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Hillsborough, football stadium crush

The 1989 Hillsborough disaster was an incident that occurred during the FA Cup semi-final match between Liverpool and Nottingham Forest football clubs on 15 April 1989 at the Hillsborough Stadium in Sheffield, England. The crush resulted in the deaths of 96 people and injuries to 766 others. The incident has since been blamed primarily on the police. The incident remains the worst stadium-related disaster in British history and one of the world’s worst football disasters.

Football clubs contest the semi-final of the FA Cup at a neutral venue, and in 1989 Hillsborough was selected by the Football Association. While opposing supporters were segregated in the stadium, Liverpool fans were allocated the Leppings Lane stand, reached by a limited number of turnstiles. Entry to the ground was slow due to the few decrepit turnstiles available to the Liverpool fans which caused dangerous overcrowding outside the ground before kick-off. In an attempt to ease pressure outside the ground, Chief Superintendent Duckenfield ordered an exit gate to be opened.

The ensuing influx of supporters caused crushing and some fans climbed over side fences or were lifted by fellow supporters onto the stand above to escape the crush. Moments after kick-off, a crush barrier broke and fans began to fall on top of each other. The game was stopped after six minutes. To carry away the injured, supporters tore down advertising hoardings to use as stretchers and emergency services were called to provide assistance. Of the 96 people who died, 14 were admitted to hospital.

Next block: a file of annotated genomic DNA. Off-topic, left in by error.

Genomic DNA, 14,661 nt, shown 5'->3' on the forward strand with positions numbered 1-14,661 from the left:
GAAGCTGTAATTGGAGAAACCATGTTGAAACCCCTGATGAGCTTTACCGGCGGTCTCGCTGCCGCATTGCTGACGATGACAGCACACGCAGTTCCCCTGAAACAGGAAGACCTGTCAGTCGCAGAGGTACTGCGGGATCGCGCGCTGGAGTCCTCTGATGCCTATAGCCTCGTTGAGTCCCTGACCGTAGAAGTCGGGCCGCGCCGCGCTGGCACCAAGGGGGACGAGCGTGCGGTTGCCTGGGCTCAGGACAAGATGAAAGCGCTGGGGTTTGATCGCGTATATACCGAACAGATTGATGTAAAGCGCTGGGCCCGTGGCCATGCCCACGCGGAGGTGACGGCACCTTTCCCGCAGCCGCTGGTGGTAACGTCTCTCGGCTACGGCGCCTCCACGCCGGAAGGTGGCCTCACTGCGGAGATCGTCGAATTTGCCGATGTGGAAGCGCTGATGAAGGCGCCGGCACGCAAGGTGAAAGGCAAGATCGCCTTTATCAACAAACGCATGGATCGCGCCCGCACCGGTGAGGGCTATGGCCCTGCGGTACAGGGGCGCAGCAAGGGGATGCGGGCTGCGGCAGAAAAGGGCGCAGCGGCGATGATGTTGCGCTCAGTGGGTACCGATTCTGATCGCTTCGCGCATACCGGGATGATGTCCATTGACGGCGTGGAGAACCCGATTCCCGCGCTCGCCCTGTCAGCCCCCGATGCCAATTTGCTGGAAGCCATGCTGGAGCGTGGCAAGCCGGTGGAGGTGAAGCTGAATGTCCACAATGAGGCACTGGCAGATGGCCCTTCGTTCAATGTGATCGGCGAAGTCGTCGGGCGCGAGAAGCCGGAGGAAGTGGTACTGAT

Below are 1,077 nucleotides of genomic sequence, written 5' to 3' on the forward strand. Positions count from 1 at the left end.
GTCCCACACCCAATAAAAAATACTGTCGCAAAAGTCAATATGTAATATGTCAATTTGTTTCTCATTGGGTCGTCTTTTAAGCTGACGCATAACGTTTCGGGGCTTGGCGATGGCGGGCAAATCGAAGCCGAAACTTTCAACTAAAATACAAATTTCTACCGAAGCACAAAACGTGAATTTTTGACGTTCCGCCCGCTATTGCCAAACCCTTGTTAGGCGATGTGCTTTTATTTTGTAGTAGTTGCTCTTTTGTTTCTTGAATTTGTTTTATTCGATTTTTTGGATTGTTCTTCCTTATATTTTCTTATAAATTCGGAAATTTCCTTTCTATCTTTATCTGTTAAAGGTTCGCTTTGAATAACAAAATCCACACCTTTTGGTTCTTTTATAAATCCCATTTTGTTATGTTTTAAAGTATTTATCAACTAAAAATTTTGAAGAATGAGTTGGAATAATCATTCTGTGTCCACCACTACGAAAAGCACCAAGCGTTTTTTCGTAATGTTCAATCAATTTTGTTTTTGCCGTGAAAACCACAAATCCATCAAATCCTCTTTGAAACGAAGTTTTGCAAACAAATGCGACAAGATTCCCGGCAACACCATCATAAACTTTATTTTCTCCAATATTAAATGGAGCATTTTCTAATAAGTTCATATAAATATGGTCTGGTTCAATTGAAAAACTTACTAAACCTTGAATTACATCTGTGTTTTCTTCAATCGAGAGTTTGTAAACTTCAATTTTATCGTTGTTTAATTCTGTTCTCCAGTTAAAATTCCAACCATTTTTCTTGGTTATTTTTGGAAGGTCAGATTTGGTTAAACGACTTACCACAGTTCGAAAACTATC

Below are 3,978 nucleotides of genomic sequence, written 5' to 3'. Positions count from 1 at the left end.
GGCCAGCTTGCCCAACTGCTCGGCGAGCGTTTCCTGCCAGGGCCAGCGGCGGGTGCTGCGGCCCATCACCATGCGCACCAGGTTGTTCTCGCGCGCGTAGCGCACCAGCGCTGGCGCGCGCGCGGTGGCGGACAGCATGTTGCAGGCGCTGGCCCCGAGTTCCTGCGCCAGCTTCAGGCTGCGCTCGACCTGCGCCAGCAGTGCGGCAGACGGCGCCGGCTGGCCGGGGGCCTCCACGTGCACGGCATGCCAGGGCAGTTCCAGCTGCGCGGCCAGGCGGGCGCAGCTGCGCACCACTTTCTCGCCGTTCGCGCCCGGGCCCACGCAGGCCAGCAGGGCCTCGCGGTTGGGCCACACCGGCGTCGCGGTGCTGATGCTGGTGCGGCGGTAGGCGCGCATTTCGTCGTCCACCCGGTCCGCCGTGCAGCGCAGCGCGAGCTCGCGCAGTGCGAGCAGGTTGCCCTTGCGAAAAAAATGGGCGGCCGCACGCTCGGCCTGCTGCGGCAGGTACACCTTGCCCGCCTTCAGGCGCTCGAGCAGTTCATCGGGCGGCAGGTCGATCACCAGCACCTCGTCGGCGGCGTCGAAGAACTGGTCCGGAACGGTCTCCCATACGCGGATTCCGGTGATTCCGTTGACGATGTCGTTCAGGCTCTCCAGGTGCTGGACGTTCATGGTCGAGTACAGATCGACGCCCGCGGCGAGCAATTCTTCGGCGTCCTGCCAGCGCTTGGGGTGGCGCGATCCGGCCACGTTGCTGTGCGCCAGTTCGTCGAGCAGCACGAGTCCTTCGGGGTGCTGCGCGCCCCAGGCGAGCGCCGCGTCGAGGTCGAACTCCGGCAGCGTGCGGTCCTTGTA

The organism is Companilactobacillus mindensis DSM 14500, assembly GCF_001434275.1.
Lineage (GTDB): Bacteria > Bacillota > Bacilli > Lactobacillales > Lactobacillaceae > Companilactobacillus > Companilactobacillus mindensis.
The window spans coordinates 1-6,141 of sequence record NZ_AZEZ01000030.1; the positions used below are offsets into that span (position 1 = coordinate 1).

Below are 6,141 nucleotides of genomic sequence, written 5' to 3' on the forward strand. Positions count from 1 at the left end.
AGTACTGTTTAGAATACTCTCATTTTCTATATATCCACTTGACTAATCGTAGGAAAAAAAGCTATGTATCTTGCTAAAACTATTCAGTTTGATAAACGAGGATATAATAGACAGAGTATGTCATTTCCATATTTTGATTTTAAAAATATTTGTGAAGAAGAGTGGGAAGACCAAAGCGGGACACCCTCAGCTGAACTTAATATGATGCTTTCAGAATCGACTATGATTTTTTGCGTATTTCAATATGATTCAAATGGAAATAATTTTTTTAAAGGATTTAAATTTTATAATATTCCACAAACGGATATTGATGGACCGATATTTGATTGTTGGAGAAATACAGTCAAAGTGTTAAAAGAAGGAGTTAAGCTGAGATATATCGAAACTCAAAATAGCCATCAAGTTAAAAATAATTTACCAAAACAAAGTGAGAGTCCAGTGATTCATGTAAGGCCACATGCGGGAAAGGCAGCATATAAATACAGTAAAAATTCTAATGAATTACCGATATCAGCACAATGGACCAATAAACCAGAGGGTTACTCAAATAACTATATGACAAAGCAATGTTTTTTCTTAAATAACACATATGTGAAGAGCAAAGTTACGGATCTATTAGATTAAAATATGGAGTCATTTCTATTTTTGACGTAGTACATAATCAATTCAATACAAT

The 1990 official inquiry into the disaster, the Taylor Report, concluded "the main reason for the disaster was the failure of police control."

On the 20th anniversary of the disaster, government minister Andy Burnham called for the police, ambulance and all other public agencies to release documents which were not made available to Lord Justice Taylor in 1989. This action led to the formation of the Hillsborough Independent Panel, which in September 2012 concluded that no Liverpool fans were responsible for the deaths, and that attempts had been made by the authorities to conceal what happened, including the alteration by police of 116 statements relating to the disaster.

In September 2012, the Hillsborough Independent Panel concluded that up to 41 of the 96 fatalities might have been avoided had they received prompt medical treatment. On 19 December 2012, a new inquest was granted in the High Court, to the relief of the families and friends of the Hillsborough deceased.

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